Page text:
CBSE Class 10 Science Notes Ch-7 Control and Coordination

Here I am going to provide you CBSE Class 10 Science Notes Chapter 7 Control and Coordination. By going through Control and Coordination Class 10 Notes you can revise the Control and Coordination chapter in a very effective way. I hope that this will certainly help you in your studies!

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CBSE Class 10 Science Notes Chapter 7 Control and Coordination


    • The human body is a complex machine performing tons of functions and processes to maintain and sustain life. 
    • Organisms move in response to various kinds of stimuli like light, heat, nutrients/food, etc.
    • All the activities in animals are controlled and coordinated by the nervous and endocrine systems.
    • Hormones in plants coordinate the movements.
    • Hormones are chemical messengers, which assist the nervous system in carrying out various functions. They are secreted by endocrine glands.
    • Organisms show movements in response to stimuli.

    Movement in organisms

    • The ability of organisms to move certain body parts is movement.
    • When they move from one place to another, it is called locomotion.

    Systems for Control and Coordination in Animals

    Control and Coordination in animals is done with the help of two main systems:

    1. Nervous system
    2. Endocrine system

    The Nervous System

    • Control and coordination are provided by nervous and muscular tissues.
    • Nervous tissue is made up of an organized network of nerve cells or neurons which is specialized for conducting information via electrical impulses from one part of the body to another.


    These are specialized tips of some nerve cells that detect the information from the environment.These are located in our sense organs:

    1. Ear: It acts as phonoreceptors (receiving sound). It helps in hearing and maintaining the balance of body.
    2. Eyes: It acts as photoreceptors (receiving light). It helps in seeing
    3. Skin: It acts as thermoreceptors (feels temperature). It helps in feeling heat or cold and touch.
    4. Nose: It acts as olfactory receptors (sense of smell). It helps in the detection of the smell.
    5. Tongue: It acts as Gustatory receptors (sense of test). It helps in the detection of taste.


    It is the structural and functional unit of nervous system.
    CBSE Class 10 Science Notes Chapter 7 Control and Coordination

    Functioning of Neuron

    • The information from receptors is acquired at the end of the dendritic tip of a nerve cell as chemical reaction that creates an electrical impulse. 
    • This impulse travels from the dendrite to the cell body and then at the end of the axon. 
    • Chemicals are released at the end of the axon by the effect of electrical impulse.
    • These chemicals cross the gap (synapse) and start a similar electrical impulse in a dendrite of the next neuron.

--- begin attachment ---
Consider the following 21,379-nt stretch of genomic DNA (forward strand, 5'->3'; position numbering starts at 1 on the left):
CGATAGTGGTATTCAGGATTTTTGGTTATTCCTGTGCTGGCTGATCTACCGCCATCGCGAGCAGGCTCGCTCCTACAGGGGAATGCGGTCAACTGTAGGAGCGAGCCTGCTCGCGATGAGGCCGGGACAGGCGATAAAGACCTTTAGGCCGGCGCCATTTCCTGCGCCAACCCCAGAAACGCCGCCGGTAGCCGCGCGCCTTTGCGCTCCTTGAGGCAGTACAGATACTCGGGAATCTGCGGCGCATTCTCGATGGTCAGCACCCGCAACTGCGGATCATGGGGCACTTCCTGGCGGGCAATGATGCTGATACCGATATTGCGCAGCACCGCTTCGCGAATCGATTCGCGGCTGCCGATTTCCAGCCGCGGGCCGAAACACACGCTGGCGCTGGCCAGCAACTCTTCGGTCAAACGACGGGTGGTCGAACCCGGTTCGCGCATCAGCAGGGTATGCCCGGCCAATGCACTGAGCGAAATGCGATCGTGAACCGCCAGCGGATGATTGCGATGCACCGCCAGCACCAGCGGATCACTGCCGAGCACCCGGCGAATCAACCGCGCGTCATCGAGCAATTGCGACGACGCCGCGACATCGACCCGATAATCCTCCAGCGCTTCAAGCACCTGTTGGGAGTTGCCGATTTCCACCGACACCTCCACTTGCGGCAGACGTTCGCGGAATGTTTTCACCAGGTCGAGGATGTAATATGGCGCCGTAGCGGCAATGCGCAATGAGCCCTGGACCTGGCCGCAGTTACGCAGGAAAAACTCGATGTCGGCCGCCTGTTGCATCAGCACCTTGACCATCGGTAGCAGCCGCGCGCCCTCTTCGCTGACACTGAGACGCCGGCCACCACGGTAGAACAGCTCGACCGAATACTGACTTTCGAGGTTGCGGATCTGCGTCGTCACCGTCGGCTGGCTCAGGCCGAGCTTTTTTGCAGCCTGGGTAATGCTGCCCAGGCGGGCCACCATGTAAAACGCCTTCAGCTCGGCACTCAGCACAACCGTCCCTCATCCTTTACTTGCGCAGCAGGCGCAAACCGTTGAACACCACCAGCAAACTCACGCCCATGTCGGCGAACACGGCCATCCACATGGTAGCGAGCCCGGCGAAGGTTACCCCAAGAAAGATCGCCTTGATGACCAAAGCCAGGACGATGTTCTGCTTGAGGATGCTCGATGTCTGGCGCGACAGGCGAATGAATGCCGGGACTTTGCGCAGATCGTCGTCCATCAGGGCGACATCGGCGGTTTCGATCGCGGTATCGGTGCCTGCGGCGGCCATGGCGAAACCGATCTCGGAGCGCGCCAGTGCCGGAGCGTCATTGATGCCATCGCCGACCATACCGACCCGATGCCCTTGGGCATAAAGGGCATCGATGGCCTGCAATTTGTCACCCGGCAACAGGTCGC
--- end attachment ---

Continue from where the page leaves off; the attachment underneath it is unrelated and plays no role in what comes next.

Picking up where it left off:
• The similar synapse finally allows delivery of such impulses from neurons to other cells, such as muscles cells or gland.

     Parts of Neuron

    1. Dendrite: It acquires information.
    2. Cell body: The information acquired by it travels as an electrical impulse.
    3. Axon: It is the longest fibre on the cell body is called axon. It transmits electrical impulse from cell body to dendrite of next neuron.
    4. Synapse: It is the gap between the nerve ending of one neuron and dendrite of the other neuron. Here, electrical signal is converted into chemical signal for onward transmission.

    Human Nervous System

    CBSE Class 10 Science Notes Chapter 7 Control and Coordination

    Central nervous system

    The central nervous system (CNS) is made up of the brain and the spinal cord. Functions of different parts of the brain are:

    • The cerebrum is responsible for reasoning, logic, emotions, speech, memory, visual processing, recognition of auditory and taste stimuli, etc.
    • Cerebellum regulates and coordinates body movements, posture and balance.
    • Pons relays signals from the hindbrain to the forebrain.
    • Medulla Oblongata controls all involuntary movements like vomiting, sneezing, yawning, heartbeat, breathing, blood pressure, etc.
    • Medulla oblongata continues as the spinal cord which runs through the vertebral column and it controls reflex actions.

    Peripheral nervous system

    • The nerves coming out from the brain and the spinal cord constitute the peripheral nervous system (PNS).
    • There are 12 cranial nerves and 31 spinal nerves in humans.

    Somatic nervous system

    • It forms a part of the PNS.
    • The nerves of PNS that control the voluntary actions of the body form the somatic nervous system.

    Autonomic nervous system

    • All the nerves of the PNS that control the involuntary actions in the body form the autonomic nervous system. E.g. respiration, heart rate, blood pressure, digestion, etc. are regulated by the autonomic nervous system.
    • Two divisions of the autonomic nervous system are the sympathetic and parasympathetic nervous system.
    • The sympathetic nervous system prepares the body for intense physical activity and is often referred to as the fight-or-flight response, while the parasympathetic nervous system has almost the exact opposite effect and relaxes the body and inhibits or slows many high-energy functions.

    Reflex Action

    • Reflex action is quick, sudden and immediate response of the body to a stimulus.
    • Example: Knee jerk, withdrawal of hand on touching hot object.
    CBSE Class 10 Science Notes Chapter 7 Control and Coordination
    • Stimulus: It is observable or detectable change in the external or internal environment to which an organism reacts.
    • Reflex arc: The pathway through which nerve impulses pass during reflex action is called reflex arc.
    • Response: It is the final reaction after the reflex action.

    Three types of responses:

    1. Voluntary: Controlled by fore brain. Example: talking, writing.